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Very often the sleep instruction is immediately preceded by an sei which includes the memory barrier.

 

--Mike

 

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1) Not always

2) Need for placing "cli() memory barrier" just after sleep_cpu() is application specific - so at least this barrier does not happen "very often".

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Note that I said "sei" and "before" the sleep instruction.

 

--Mike

 

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Note that for quite some time, sei() and cli() did not have the memory barrier.

They usually worked anyway.

With no inputs or outputs,

the toolchain rarely had any reason to move them.

Exceptions exist.

"Demons after money.
Whatever happened to the still beating heart of a virgin?
No one has any standards anymore." -- Giles

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Noted.

 

--Mike

 

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skeeve wrote:

Exceptions exist.

Do they? If so what causes such exception? If such thing may happen to unprotected cli is it also possible for unprotected sleep?

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Smajdalf wrote:
skeeve wrote:

Exceptions exist.

Do they? If so what causes such exception? If such thing may happen to unprotected cli is it also possible for unprotected sleep?

I'm not sure the cause is well-understood.

avrfreaks has had posts on the subject.

Such exceptions were the reason the memory barrier was added.

Dean Cameron's ATOMIC_BLOCK was written before the change.

There have been discussions about whether the

memory barrier obviates the need for ATOMIC_BLOCK.

"Demons after money.
Whatever happened to the still beating heart of a virgin?
No one has any standards anymore." -- Giles

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skeeve wrote:
I'm not sure the cause is well-understood. avrfreaks has had posts on the subject. Such exceptions were the reason the memory barrier was added. Dean Cameron's ATOMIC_BLOCK was written before the change. There have been discussions about whether the memory barrier obviates the need for ATOMIC_BLOCK.

Sign us "Confused Since 2009".  In

https://www.avrfreaks.net/forum/...

#10 has links to discussions before that which you gave.  Dean expounds on ATOMIC_ and memory barrier and similar.  In particular see #14

abcminiuser wrote:
Which shows why the memory barrier is needed - without it the compiler will always do the SEI after the CLI, but doesn't always put the code shown inbetween them between the two, as they aren't specifically dependant on the volatile operations. - Dean :twisted:

Like you, I thought there were posted "real" examples from live code where the reordering occurred.  Hard to find.

[edit] An anecdotal example here https://www.avrfreaks.net/commen...

 

You can put lipstick on a pig, but it is still a pig.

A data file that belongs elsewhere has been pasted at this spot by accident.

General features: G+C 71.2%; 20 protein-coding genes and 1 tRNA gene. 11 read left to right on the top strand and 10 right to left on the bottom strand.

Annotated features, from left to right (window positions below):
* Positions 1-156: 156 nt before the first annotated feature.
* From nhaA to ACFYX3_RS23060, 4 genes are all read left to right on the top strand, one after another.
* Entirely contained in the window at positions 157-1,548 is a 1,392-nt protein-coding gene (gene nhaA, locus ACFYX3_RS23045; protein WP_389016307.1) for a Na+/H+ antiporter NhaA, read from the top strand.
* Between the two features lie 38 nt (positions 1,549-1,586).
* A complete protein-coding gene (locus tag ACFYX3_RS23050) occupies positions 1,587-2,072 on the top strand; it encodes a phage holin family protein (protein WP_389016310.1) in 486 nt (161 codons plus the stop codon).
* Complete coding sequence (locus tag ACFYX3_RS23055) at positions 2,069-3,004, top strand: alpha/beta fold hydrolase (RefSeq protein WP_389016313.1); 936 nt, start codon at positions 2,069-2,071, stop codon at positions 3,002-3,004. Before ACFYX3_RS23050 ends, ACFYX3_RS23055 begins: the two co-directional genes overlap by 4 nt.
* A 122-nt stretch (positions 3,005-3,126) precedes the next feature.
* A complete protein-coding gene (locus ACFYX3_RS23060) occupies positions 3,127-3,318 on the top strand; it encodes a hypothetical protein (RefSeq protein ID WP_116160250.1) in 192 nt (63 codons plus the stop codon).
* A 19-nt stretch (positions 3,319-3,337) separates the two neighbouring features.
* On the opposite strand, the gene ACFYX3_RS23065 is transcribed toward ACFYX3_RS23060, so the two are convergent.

I've never met a pig I didn't like, as long as you have some salt and pepper.

Last Edited: Tue. Aug 28, 2018 - 03:09 PM
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@theusch: I was reading the same post a few minutes ago. Note in #15 KKP explains the #14 example is incorrect:

abcminiuser wrote:

From the original discussion thread in the avr-libc development lists:

Quote:

The main problem is that the generated code doesn't always do what is
expected. Something like:

 

> uint16_t counter1, counter2;
>
> ...
>

> int main(void)
> {
> uint16_t a, b;
>
> ATOMIC_BLOCK(ATOMIC_RESTORESTATE) {
> a = counter1;
> b = counter2;
> }
>
> PORTB = a;
> PORTC = b;
>
> return 0;
> }

compiles to (using gcc 4.2.0):

> ATOMIC_BLOCK(ATOMIC_RESTORESTATE) {
> 64: 8f b7 in r24, 0x3f ; 63
> 66: f8 94 cli
> 68: 8f bf out 0x3f, r24 ; 63
> a = counter1;
> b = counter2;
> }
>
> PORTB = a;
> 6a: 80 91 60 00 lds r24, 0x0060
> 6e: 88 bb out 0x18, r24 ; 24
> PORTC = b;
> 70: 80 91 62 00 lds r24, 0x0062
> 74: 85 bb out 0x15, r24 ; 21

Neither of used variables is declared volatile: it is no surprise the compiler is free to move them at will! If this is the only known "example" reordering may happen and every other use of inline assembly is known counterexample when reordering did not happen maybe it is time to rethink the memory barrier thing?

Last Edited: Tue. Aug 28, 2018 - 03:17 PM
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You can force some things to occur in a guaranteed order by using the mechanisms

provided by C++ classes.  Objects are constructed where they're declared and then

destructed at the end of the block they're in.  I have been using the following code

and have not had any problems with reordered cli instructions:

struct SavedStatusRegister {
    SavedStatusRegister  () : status_ (SREG) { }
    ~SavedStatusRegister () { restore_status(); }

    void restore_status  () { SREG = status_; }
    operator uint8_t     () { return status_; }

    SavedStatusRegister (const SavedStatusRegister&) = delete;
    SavedStatusRegister& operator= (const SavedStatusRegister&) = delete;

private: uint8_t status_;
};

#define PROTECT_STATUS_REGISTER SavedStatusRegister saved_status_

struct InterruptGuard : SavedStatusRegister {
    InterruptGuard () : SavedStatusRegister () { disable_interrupts(); }

    void enable_interrupts  () const { asm_code_sei(); }
    void disable_interrupts () const { asm_code_cli(); }
};

#define DISABLE_INTERRUPTS InterruptGuard int_guard_

At the location where you want interrupts disabled, you just say:

{
    some_code();
    
    DISABLE_INTERRUPTS;
    
    more_code();
    
    // interrupts automatically restored here
}

--Mike